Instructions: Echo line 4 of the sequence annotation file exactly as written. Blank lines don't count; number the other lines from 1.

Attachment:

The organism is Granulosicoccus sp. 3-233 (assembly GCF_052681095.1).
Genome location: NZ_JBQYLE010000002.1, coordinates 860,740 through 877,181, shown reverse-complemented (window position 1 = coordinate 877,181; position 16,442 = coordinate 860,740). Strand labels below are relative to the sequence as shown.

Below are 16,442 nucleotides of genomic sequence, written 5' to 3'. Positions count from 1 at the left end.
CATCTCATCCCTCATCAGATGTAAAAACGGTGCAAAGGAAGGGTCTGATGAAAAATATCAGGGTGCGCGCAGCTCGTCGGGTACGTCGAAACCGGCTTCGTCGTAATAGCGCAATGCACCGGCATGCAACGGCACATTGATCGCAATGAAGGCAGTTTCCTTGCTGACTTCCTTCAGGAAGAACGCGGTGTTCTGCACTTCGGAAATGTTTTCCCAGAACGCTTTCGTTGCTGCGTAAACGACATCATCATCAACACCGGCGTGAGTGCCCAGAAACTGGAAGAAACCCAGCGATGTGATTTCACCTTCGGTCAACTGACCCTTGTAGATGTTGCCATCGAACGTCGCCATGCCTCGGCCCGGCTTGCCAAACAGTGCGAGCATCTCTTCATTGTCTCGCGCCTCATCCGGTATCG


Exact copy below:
CATCTCATCCCTCATCAGATGTAAAAACGGTGCAAAGGAAGGGTCTGATGAAAAATATCAGGGTGCGCGCAGCTCGTCGGGTACGTCGAAACCGGCTTCGTCGTAATAGCGCAATGCACCGGCATGCAACGGCACATTGATCGCAATGAAGGCAGTTTCCTTGCTGACTTCCTTCAGGAAGAACGCGGTGTTCTGCACTTCGGAAATGTTTTCCCAGAACGCTTTCGTTGCTGCGTAAACGACATCATCATCAACACCGGCGTGAGTGCCCAGAAACTGGAAGAAACCCAGCGATGTGATTTCACCTTCGGTCAACTGACCCTTGTAGATGTTGCCATCGAACGTCGCCATGCCTCGGCCCGGCTTGCCAAACAGTGCGAGCATCTCTTCATTGTCTCGCGCCTCATCCGGTATCG